As a follow up to Darwin’s post, I think it’s important to note that what the Financial Times calls the Great Stagnation is not just limited to the United States. Growth slowed throughout the developed world after 1973, and in fact slowed more in Europe than it has in America.
Here, for example, is a bit of an article from before the current crisis about wage stagnation and the decline of the middle class in Europe:
The European dream is under assault, as the wave of inflation sweeping the globe mixes with this continent’s long-stagnant wages. Families that once enjoyed Europe’s vaunted quality of life are pinching pennies to buy necessities, and cutting back on extras like movies and vacations abroad.
Potentially more disturbing — especially to the political and social order — are the millions across the continent grappling with the realization that they may have lives worse, not better, than their parents.
Inflation-adjusted incomes rose from 1 percent to 2 percent in the late 1990s, but more than one million Germans lost full-time jobs during and after a recession in 2000 and 2001. Subsequently, workweeks got longer without extra pay, and from 2004 through 2007, inflation outpaced income increases for the average family.
In France, the 35-hour workweek kept average annual pay increases below 1 percent for nearly a decade, said Robert Rochefort, the director general of Credoc, an organization in Paris that researches living standards. But French hypermarkets — big-box supermarkets that dominate the retail market — kept prices high, he said.
Spain generated thousands of jobs by pumping up the housing market, but has undergone a joblessness jump since the turmoil in real estate markets while wages have been consumed by inflation.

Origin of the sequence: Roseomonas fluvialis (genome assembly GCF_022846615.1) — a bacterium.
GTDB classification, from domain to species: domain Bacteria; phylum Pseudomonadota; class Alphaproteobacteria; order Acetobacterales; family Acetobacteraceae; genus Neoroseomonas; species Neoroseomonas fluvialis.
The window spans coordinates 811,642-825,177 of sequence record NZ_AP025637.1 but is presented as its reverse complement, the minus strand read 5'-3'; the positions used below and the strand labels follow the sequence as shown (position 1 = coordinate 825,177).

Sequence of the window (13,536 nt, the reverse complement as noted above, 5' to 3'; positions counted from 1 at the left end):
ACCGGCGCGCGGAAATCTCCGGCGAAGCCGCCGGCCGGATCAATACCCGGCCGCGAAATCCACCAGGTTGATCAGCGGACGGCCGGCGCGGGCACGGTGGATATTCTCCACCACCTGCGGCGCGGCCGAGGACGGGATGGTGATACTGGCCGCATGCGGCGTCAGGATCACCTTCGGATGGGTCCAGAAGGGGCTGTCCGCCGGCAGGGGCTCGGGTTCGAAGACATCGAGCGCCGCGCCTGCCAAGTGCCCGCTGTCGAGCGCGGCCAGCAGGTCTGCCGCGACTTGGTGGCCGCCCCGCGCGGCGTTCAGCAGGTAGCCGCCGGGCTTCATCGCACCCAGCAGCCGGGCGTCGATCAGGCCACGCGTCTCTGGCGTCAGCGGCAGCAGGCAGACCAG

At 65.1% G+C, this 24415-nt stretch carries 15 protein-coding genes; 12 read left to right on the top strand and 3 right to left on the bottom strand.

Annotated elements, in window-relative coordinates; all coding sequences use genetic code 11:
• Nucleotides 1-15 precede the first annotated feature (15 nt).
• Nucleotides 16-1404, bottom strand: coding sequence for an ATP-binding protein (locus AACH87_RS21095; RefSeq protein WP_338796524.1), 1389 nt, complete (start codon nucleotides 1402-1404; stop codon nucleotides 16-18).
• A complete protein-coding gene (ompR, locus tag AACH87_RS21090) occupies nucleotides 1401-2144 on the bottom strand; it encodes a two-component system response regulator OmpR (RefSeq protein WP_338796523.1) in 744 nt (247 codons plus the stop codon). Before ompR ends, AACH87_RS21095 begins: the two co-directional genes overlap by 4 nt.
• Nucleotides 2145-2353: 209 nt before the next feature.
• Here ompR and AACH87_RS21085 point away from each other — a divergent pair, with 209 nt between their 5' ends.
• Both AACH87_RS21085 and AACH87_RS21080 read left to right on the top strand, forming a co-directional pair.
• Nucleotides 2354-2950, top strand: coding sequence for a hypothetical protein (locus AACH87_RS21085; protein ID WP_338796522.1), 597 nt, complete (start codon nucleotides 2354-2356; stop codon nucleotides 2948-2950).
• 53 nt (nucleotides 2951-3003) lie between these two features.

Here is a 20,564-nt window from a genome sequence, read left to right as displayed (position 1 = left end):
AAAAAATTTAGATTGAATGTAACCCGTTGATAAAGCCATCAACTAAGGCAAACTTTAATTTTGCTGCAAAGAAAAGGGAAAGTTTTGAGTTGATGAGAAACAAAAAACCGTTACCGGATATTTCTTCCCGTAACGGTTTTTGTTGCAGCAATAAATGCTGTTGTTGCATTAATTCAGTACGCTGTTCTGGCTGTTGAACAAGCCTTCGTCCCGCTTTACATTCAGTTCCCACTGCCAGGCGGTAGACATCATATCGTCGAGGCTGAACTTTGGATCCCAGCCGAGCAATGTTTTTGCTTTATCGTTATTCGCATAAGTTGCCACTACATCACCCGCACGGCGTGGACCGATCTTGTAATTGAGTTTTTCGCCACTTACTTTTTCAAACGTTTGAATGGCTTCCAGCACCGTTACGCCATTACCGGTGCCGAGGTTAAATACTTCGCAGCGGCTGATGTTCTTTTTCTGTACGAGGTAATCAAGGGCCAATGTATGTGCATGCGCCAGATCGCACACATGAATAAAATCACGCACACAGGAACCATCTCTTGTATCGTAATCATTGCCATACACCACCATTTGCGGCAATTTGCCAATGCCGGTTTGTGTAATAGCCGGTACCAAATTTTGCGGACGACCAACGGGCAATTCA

“When I started working at 23, I earned almost the same wage that I earn now,” said María Salgado, a 37-year-old director of television documentaries living in Madrid. Fourteen years ago, her monthly salary of about 1,200 euros ($1,873), bankrolled a full social life.
No longer. “The well-to-do middle class has become the tight middle class,” she said. “I’m surprised we haven’t started a revolution.”
Stagnant pay and soaring prices have hit Italy hardest. Recent statistics from the country’s main shopkeepers’ union showed consumer spending was down 1.1 percent in January from a year earlier, the biggest drop in three years. Leisure and recreation spending fell 5.5 percent.
The article goes on to list some of the proposed solutions to this stagnation:
Italy’s warring political coalitions both ran in last month’s elections promising to lighten the financial burden of average Italians. Their proposals ranged from eliminating unpopular real estate taxes to subsidizing dental care.
In France, the administration of President Nicolas Sarkozy is, among other things, looking into charges of price gouging by food merchants.
German leaders are considering lower taxes. It may not be enough.
You’ll note that’s twice the article suggests that French wage stagnation is really caused by greedy grocers. That makes about as much sense as the Italian idea that people will earn more if only they have clean teeth. Germany, at least, seems to be in the vicinity of a sensible answer to the problem, though whether this will be enough remains to be seen.
I bring all this up not simply to talk smack about Europe, but because it gets wearying to hear people talk about a particular economic phenomenon as if it were something unique to America when in fact it is happening all over the place (Darwin’s aside about the high rate of medical bankruptcies in Canada being another example).